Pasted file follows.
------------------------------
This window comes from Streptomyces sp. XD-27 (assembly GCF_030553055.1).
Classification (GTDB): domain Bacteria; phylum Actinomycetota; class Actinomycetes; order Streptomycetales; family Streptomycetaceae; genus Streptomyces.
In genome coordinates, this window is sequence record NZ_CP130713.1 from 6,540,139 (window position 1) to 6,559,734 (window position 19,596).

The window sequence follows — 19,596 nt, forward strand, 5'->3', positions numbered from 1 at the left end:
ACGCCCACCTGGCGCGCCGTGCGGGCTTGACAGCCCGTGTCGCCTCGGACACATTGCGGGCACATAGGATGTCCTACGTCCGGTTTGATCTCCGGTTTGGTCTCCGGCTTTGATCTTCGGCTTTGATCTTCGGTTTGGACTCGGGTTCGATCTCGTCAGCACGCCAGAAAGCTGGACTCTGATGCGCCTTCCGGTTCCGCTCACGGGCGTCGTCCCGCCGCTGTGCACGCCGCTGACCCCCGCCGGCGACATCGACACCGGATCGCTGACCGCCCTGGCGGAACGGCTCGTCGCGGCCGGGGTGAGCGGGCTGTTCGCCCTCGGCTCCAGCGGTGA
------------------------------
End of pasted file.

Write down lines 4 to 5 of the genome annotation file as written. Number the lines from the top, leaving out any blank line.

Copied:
The window sequence follows — 19,596 nt, forward strand, 5'->3', positions numbered from 1 at the left end:
ACGCCCACCTGGCGCGCCGTGCGGGCTTGACAGCCCGTGTCGCCTCGGACACATTGCGGGCACATAGGATGTCCTACGTCCGGTTTGATCTCCGGTTTGGTCTCCGGCTTTGATCTTCGGCTTTGATCTTCGGTTTGGACTCGGGTTCGATCTCGTCAGCACGCCAGAAAGCTGGACTCTGATGCGCCTTCCGGTTCCGCTCACGGGCGTCGTCCCGCCGCTGTGCACGCCGCTGACCCCCGCCGGCGACATCGACACCGGATCGCTGACCGCCCTGGCGGAACGGCTCGTCGCGGCCGGGGTGAGCGGGCTGTTCGCCCTCGGCTCCAGCGGTGA